Successful education programme

It’s not every day that our taurahere group gets a chance to tautoko, let alone be involved with a nationally important education programme. Named Bobbie Maths, after its creator, Associate Professor Bobbie Hunter from Massey University, this uniquely New Zealand taonga is stirring interest around the globe.  

Our chance for involvement came on 14 December when we hosted John Good, formerly of the Ministry of Education (MOE), Auckland, and recently in charge of servicing the highly successful, Reading Together programme that has been in high demand by South Auckland parents, he is now and independent contractor. Currently he is contracted to help Adrienne Alton-Lee, Chief Education Advisor, MOE, Wellington, construct a business case that will help guarantee funding for the Bobbie Maths programme for the next five years, and ensure it will be widely spread.

Knowing that Ngāi Tahu ki Tauranga Moana had been active in getting the Bobbie Maths project at Shirley Primary, Christchurch, off the ground, he wanted to meet and personally update us on progress.

The benefits across all subject areas flowing from the use of the Bobbie Maths programme are such that its name could be viewed as somewhat of a misnomer. It provides a never-before-available window into the learning process through which everybody: teachers, students, parents and the public can look and see wherein lies its effectiveness. It achieves a level of learning effectiveness that ensures the wide diversity of learners, even those with special needs, in today’s classrooms will learn, more or less as well as each other.

Shirley Primary spent the latter half of 2015 preparing for a programme launch at the beginning of the 2016 school year.  How this all came about is a very long story. Suffice it to say, it came about through arranging for Tā Mark to meet Adrienne – their first meeting was at the last Te Matatini, and it went on for three hours.

Since John made the effort to motor down so late in the year, it was fitting that we responded by having as many interested persons on hand as could be rounded up. As the photos show those in attendance were Family Court Judge, Annis Somerville, Uncle Joe Briggs and host, Laurie Loper, not forgetting local academic and JP, Dr Sandy Stewart. Possessing Ngāpuhi whakapapa, Sandy speaks several languages, has taught in professorial positions overseas and possesses an encyclopaedic knowledge of retention rates of Māori students.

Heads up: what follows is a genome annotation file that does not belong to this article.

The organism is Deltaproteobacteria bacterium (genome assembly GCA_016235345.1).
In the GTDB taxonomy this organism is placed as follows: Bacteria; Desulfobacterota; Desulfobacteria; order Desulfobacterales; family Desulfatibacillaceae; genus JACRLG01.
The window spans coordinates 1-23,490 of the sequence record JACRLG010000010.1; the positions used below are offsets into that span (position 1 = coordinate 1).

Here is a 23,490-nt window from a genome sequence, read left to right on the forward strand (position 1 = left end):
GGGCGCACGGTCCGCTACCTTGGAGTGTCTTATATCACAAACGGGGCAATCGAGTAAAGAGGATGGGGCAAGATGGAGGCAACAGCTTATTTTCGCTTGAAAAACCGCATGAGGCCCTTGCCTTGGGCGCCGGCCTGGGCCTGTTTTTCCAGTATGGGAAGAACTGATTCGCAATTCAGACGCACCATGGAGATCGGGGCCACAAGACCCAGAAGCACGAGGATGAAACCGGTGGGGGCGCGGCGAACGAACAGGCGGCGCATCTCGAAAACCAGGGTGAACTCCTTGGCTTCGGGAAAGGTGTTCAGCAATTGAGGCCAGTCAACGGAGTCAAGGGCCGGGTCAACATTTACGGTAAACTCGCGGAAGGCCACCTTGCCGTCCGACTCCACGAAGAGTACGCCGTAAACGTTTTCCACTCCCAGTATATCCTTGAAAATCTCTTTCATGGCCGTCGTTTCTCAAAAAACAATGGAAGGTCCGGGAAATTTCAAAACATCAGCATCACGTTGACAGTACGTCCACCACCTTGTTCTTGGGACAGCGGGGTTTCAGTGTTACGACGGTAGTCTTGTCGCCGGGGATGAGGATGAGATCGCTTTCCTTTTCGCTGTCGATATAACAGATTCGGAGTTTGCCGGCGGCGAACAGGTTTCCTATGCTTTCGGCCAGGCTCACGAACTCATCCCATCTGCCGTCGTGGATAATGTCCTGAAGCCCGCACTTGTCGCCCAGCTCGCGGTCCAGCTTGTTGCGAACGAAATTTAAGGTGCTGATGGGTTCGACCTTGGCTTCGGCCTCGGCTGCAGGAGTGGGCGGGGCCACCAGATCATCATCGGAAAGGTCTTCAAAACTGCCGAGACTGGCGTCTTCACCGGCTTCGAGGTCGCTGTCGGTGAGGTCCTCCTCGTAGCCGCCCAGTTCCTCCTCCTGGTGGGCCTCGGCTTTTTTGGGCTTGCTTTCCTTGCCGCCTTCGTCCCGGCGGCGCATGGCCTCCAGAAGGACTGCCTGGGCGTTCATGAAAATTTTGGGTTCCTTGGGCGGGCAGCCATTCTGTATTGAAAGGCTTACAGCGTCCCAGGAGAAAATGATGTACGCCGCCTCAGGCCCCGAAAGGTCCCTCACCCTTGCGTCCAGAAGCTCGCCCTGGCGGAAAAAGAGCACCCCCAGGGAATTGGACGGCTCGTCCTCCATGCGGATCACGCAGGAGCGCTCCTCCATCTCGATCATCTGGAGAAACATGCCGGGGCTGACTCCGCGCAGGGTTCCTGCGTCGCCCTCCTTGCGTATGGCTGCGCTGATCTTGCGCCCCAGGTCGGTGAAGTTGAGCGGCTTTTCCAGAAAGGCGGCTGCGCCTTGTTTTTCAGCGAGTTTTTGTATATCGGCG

Sitting round the table, John heard about our respective involvements in promoting Māori student achievement to realise what a wealth of experience there was among those present. While his news about how the business case and other funding endeavours being pursued was optimistic, by its very nature, the situation is dynamic.

Beside the MOE’s commitment of $1.5 million to introduce the programme to some 22 Auckland schools in 2016, we have the NEXT Foundation. This organisation specialises in strategic philanthropy. It is keen to help Ngāi Tahu with its te reo development plan, so possibly sees its participation in the Christchurch Bobbie Maths project as a way of demonstrating that keenness. What’s hoped for here is that the NEXT Foundation will fund a five year South Island expansion of Bobbie Maths.

Watch how things turn out in 2016 for Shirley Primary. Thereafter, watch the whole South Island for signs to see how far the Bobbie Maths programme spreads.
Nā Laurie Loper.

From left, Laurie Loper, Annis Somerville, John Good and Uncle Joe Briggs.

From left, Laurie Loper, Annis Somerville, John Good and Uncle Joe Briggs.

From left, Laurie Loper, Sandy Stewart, John Good, Uncle Joe Briggs. 

From left, Laurie Loper, Sandy Stewart, John Good, Uncle Joe Briggs.